Article here: ( http://us.penguingroup.com/static/html/blogs/writers-holiday-seanan-mcguire )
Comic here and below: ( http://farm3.static.flickr.com/2804/4190442636_65b79c2c84_o.jpg)

Have you ever wondered about the identity of that guy sitting in the International House of Pancakes at eight in the morning, hunched over his laptop and hammering away like he’s trying to save his work before the apocalypse? How about the woman on the bus with the notepad on her knee, scribbling away and glancing around like she’s doing something wrong? The odds are good that they’re writers, trying to steal more minutes from the day. – Seanan McGuire

The reason I picked this as a cookie is because it sums up the writer’s life in a really important way – we are kind of clueless about the world around us when we have a word count to make. This goes for November during NaNoWriMo or any other time we are working on a story that is important to us. You don’t even have to be a professional, published author to be constantly aware of your self-imposed deadlines. “I will finish chapter 3 before I sleep.” Even when that means you don’t sleep until after Saturday morning cartoons have already started.

There have been points in my writing adventure where I had the Jimmy John’s delivery page queued up nightly for when my husband came in wondering when I was going to feed him.

I imagine it is worse in November as we fight to get to some magical word count ending place. Remember back at the beginning of the month where I congratulated you on being well fed and washed? Yeah well, I’m guessing you’ve started skimping on the daily showers and you’ve probably been subsisting off of mini candy bars, diet soda, expensive coffee, and licorice for the last seven days. It’s ok, you don’t have to be ashamed. We’re all in this together.

Be fierce, writers.

Image
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Be nice, or I get out the Tesla cannon.
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Re: NaNoWriMo Daily Cookies: 30 days of support & encouragement

Postby Sommer Leigh » 15 Nov 2010, 06:17

Image

Day 15.

What is it about the half way point that gets writers thinking they are completely and totally in over there heads? It doesn't matter if it is NaNoWriMo or not. Whether it is halfway through the book, halfway through edits, or halfway through November, the halfway point is where we tend to sit down and go, "Am I only dreaming? What am I even doing anymore?"

Our journey is lonely. We can socialize with other writers but the weight of our dreams is ours alone to bear. It can be very easy to fall prey to our own self doubts. My favorite is, "Am I even good enough? How will I ever know?" Somehow, I doubt even publication would erase that nagging demon.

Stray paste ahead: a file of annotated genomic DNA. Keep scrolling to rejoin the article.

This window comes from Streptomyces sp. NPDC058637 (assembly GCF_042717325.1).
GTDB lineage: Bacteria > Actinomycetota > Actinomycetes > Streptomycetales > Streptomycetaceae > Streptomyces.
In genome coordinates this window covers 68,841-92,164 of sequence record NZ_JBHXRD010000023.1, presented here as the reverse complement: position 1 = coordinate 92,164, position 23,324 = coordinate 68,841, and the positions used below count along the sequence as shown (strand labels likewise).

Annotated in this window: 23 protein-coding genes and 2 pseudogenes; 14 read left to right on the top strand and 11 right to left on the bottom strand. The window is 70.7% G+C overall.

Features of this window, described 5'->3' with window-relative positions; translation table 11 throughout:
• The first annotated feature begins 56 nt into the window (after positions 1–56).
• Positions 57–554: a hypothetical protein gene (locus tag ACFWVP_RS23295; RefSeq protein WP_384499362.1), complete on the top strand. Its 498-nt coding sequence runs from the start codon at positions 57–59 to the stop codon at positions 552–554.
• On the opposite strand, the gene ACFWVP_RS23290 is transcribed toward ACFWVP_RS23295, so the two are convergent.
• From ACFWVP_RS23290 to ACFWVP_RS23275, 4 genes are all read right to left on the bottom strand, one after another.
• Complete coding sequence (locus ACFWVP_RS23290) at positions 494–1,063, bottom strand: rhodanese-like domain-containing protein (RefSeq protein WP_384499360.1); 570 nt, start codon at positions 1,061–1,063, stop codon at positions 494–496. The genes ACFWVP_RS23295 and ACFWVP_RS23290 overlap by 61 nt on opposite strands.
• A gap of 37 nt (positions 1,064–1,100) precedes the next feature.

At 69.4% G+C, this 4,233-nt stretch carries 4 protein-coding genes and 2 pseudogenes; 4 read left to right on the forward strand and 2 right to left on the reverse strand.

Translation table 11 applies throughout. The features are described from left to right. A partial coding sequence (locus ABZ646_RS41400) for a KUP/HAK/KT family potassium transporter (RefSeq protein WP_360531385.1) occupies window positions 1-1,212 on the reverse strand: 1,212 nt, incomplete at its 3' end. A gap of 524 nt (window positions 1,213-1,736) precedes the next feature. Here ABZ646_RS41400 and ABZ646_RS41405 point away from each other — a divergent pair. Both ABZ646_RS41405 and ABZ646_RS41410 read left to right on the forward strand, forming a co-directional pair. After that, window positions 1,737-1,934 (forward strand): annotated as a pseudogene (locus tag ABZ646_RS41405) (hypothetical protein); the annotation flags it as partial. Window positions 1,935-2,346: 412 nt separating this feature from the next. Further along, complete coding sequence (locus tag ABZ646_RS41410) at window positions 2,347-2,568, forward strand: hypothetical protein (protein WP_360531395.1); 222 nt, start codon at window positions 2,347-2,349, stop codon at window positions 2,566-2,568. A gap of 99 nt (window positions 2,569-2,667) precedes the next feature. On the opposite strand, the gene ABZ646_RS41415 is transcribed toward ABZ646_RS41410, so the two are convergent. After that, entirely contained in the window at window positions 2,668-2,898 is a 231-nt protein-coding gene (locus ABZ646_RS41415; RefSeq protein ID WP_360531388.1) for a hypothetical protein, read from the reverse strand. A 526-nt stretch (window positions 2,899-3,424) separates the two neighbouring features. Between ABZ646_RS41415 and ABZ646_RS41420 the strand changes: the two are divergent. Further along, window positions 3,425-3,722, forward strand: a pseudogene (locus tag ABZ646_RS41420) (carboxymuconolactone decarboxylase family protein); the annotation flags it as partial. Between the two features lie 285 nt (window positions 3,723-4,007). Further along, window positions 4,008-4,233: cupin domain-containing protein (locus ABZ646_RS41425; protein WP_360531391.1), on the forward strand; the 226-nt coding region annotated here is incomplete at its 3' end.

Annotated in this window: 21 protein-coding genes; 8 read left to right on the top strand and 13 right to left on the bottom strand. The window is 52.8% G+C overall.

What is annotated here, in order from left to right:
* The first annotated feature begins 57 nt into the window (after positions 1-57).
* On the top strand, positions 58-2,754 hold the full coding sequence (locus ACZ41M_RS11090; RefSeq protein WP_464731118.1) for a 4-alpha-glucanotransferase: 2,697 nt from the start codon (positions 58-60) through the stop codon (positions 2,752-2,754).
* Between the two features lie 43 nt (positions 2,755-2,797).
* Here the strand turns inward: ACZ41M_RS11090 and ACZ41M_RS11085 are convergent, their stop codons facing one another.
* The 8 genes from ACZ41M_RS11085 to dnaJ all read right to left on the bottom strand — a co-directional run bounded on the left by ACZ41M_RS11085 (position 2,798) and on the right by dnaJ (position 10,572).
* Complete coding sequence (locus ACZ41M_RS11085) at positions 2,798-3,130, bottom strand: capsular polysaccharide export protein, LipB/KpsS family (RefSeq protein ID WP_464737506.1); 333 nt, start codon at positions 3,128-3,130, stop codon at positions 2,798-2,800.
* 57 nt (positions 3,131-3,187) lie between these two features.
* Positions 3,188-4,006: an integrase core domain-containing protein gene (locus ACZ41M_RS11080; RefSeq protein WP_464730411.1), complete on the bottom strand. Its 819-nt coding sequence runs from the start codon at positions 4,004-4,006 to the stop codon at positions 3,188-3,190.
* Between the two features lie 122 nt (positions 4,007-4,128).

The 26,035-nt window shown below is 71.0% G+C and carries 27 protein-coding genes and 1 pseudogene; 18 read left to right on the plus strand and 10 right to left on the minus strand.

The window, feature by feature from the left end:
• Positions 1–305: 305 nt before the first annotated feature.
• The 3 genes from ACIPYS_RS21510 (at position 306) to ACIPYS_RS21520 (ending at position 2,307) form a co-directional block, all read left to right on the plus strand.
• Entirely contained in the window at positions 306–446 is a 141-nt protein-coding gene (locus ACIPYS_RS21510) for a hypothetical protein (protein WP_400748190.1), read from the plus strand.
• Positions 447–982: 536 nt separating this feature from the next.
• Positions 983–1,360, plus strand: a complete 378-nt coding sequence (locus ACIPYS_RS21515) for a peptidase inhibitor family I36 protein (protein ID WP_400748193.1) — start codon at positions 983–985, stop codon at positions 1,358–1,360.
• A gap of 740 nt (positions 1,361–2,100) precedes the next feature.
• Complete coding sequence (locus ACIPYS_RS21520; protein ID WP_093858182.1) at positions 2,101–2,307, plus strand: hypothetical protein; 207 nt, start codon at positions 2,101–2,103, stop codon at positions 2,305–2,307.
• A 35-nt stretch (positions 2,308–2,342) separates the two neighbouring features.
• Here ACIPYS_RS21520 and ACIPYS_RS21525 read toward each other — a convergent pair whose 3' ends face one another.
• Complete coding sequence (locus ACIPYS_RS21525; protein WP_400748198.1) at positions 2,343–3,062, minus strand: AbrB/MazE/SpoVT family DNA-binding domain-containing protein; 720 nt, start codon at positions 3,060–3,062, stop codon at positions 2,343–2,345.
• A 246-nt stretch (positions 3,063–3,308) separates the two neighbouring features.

I believe the only way to keep going is to just keep going.

For me, I think writing a new story feels like falling in love. At first it is flirty and fast and everything is new and unaltered by preconceptions and darling one liners and the only voice in your head is the one jumping up and down screaming "This is really happening!" You call all your friends and gush about your new idea and over-analyze what people are saying about your intended genre. And then after you've spent some late nights with the new idea you start to get antsy. You pick fights with the plot holes and you over-analyze characters, motivations, and bad guys. And once the shine of your initial excitement has diminished and you've spent too much time with the same characters, you start to see glaring writing problems, and you're not even sure the idea was all that good to begin with. That's when you either break up with the story or you take some time and reevaluate. If you're lucky, one night after you're sure the relationship is over and you're a complete and utter failure at commitment and oh my god why did you ever think you could be a writer anyway, a flash of inspiration hits you, you realize which hole your plot fell into, and a string of dialogue comes to you that must be written down immediately. Suddenly the relationship doesn't seem so stale after all. Suddenly, you're actually quite remarkable.

I hope at the end of today you will all realize how remarkable you are after all.

(Just a heads up, there are a couple of swear words in this song, but it's totally worth it.)

May the word counts be ever in your favor. http://www.sommerleigh.com
Be nice, or I get out the Tesla cannon.
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Re: NaNoWriMo Daily Cookies: 30 days of support & encouragement

Postby Robin » 15 Nov 2010, 17:43

Sommer, You are the best!!!! THANKS!!!!!!

(((((BIG HUG)))))))
Robin
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http://www.RobynLucas.com/